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Saying woof to an awfully good idea

Currys is helping My Canine Companion provide a true best friend for children with autism and their families

Leading electrical retailer Currys’ charity partner, My Canine Companion, urgently needs funds to support its work, training and providing service dogs for children on the autism spectrum.

“Since we’ve emerged from the pandemic, the fundraising environment has become hugely challenging, with traditional street collection-type activities harder than ever to organise,” says Niall Ruddy, chief executive of My Canine Companion.

He cofounded the charity with his wife, specialist dog trainer Cliona O’Rourke, 11 years ago. Over the past decade it has placed more than 350 service dogs with families all over Ireland.

“A service dog provides independence for the child. They don’t have to hold their parents hand all the time, for example”

These are typically a poodle cross, bred for temperament and strength. The animal moves into its family home as a 10-week-old puppy. Over the next two years the charity then works with the puppy and the family, developing its skills as a service dog. “The child and the puppy grow together,” explains Ruddy.


Each dog costs €10,000 to train. This time last year Currys Ireland announced a charity partnership with My Canine Companion, with a commitment to raise €170,000 for the organisation.

The money will help to train 17 service dogs for children on the autism spectrum, providing enormous assistance to families. The number represents the 16 Currys stores in the country, plus an extra one to denote its online presence.

To date, the electrical giant has raised a staggering €123,000 and has announced it will continue the partnership into 2023 to raise at least another €50,000.

“We rely entirely on public donations, so Currys’ help is greatly appreciated,” says Ruddy.

Changing lives

The impact a service dog can have on the recipient family is enormous.

“The primary benefit is safety. When the dog is qualified to work with its handler, normally the parent, they hold the lead and the child is attached to the dog using a belt. The dog is trained to stop if the child bolts, which can be a common problem for some children with autism, who may have no sense of danger,” explains Ruddy.

“Our motto is bringing families together because very often, when one child has autism, the family has to do things separately because it can feel too hard to bring all the family out together. A service dog provides independence for the child. They don’t have to hold their parents hand all the time, for example,” he adds.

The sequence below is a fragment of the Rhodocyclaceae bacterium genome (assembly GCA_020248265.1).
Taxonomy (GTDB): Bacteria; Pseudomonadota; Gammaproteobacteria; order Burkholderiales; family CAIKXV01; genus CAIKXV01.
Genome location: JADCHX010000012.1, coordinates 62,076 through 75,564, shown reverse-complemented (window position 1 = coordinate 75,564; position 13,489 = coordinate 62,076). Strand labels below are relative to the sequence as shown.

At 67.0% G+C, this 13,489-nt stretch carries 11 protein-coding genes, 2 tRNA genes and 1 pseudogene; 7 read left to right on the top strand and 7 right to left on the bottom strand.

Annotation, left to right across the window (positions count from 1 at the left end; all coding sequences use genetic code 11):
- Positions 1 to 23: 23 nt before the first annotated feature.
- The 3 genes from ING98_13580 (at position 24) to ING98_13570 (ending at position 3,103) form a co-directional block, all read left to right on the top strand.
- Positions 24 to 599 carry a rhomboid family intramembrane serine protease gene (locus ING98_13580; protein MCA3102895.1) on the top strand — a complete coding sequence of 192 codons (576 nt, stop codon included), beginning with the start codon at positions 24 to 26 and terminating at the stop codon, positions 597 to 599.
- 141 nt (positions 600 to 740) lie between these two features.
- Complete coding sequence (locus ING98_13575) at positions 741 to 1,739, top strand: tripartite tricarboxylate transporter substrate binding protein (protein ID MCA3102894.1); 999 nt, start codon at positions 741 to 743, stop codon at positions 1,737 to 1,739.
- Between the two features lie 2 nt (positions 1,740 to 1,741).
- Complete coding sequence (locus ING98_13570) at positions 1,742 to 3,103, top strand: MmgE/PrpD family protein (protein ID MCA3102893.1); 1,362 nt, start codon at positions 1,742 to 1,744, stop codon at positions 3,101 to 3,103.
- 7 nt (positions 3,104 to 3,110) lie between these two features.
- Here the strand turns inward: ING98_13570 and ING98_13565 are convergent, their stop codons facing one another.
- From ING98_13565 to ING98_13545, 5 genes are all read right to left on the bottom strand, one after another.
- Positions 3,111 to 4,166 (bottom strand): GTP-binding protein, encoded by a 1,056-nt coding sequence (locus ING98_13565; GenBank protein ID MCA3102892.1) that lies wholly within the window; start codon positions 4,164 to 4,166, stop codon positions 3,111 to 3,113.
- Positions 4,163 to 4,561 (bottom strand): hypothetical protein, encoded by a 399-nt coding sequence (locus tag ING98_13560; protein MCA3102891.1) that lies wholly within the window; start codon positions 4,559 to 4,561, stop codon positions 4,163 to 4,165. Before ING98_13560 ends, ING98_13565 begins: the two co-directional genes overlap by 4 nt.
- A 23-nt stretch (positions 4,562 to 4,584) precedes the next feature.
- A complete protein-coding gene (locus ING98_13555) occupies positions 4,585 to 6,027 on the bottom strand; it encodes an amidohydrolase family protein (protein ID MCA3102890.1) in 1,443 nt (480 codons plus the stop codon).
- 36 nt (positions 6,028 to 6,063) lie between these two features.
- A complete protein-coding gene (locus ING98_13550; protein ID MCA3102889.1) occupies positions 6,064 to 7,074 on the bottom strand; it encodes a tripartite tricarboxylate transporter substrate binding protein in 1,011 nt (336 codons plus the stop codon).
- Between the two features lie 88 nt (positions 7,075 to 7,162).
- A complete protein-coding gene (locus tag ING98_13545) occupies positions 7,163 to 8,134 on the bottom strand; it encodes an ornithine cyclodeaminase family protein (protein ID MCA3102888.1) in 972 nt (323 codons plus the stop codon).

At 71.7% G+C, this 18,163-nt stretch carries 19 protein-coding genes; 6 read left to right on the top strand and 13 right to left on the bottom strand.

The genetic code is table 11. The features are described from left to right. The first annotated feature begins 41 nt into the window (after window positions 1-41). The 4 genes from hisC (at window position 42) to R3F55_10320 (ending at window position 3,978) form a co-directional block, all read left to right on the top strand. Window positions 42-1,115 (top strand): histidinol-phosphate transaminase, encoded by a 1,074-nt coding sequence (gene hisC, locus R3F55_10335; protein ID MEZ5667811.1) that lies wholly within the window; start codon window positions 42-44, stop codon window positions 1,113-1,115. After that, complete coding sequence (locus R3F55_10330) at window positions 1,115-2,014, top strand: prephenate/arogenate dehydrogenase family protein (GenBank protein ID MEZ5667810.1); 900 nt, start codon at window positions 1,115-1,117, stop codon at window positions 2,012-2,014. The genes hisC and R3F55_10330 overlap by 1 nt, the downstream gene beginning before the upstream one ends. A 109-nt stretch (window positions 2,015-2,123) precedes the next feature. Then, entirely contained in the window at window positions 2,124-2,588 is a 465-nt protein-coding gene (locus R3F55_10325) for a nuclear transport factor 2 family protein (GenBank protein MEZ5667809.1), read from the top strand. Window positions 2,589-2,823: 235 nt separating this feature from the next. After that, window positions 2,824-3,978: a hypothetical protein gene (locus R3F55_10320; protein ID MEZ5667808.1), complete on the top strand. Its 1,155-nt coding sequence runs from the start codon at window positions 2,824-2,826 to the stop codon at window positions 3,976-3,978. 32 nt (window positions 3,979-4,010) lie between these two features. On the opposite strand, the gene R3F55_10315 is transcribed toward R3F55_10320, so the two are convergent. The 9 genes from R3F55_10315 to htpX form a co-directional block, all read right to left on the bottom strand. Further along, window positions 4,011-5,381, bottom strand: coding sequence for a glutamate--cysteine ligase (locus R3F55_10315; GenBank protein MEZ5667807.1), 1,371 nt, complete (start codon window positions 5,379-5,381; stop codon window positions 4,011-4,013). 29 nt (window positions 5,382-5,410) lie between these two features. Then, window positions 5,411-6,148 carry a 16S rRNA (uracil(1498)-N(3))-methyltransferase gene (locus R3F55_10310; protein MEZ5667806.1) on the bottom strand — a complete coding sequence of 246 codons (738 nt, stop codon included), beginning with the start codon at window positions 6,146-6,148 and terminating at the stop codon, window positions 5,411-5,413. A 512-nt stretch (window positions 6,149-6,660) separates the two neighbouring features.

Demand for My Canine Companion’s services is enormous. Each year it opens 70 places on its programme. This year it received 2,500 applicants.

“We urgently need donations in what is a very challenging time, which is why we are so pleased with all the help we get from Currys,” says Ruddy.

A helping hand

Staff at Currys voted for My Canine Companion as the charity they most wanted to partner with, but the electrical retailer has abenefited from the partnership too, points out marketing and ecommerce director Pauline Browne.

“We were doing various activities for charities at store level, but before this we didn’t have one charity partnership to work on, so it has helped to bring everyone together,” she explains.

While stores have continued to run events at local level, the whole team has come together for a number of fundraising events for My Canine Companion, including sponsored walks, hair dyes and raffles.

Earlier this year, Currys introduced a digital micro-donation service in store, giving customers the option to make a small 50 cent contribution to the charity at the till. “Irish people are unbelievably generous,” says Browne.

The electrical retailer has also worked with The Willow Tree Autism Project to provide specialist training in autism awareness and understanding, to help staff provide an enhanced service for people with additional needs.

Currys has introduced a range of supports for customers too, including a booklet and store map for people with non-verbal autism, special reduced sensory shopping hours on a weekly basis, ear defenders for people who are sensitive to noise, and sensory toys and fidget spinners.

“Our colleagues have got so much out of our partnership with My Canine Companion in terms of a much greater understanding of how to help,” says Browne.

“For us it’s about inclusivity. If we can support and help families who need it, we will. All in all we’ve come on quite a journey over the past year, thanks to My Canine Companion, and that will continue.”

To support My Canine Companion and help change a child’s life, click here.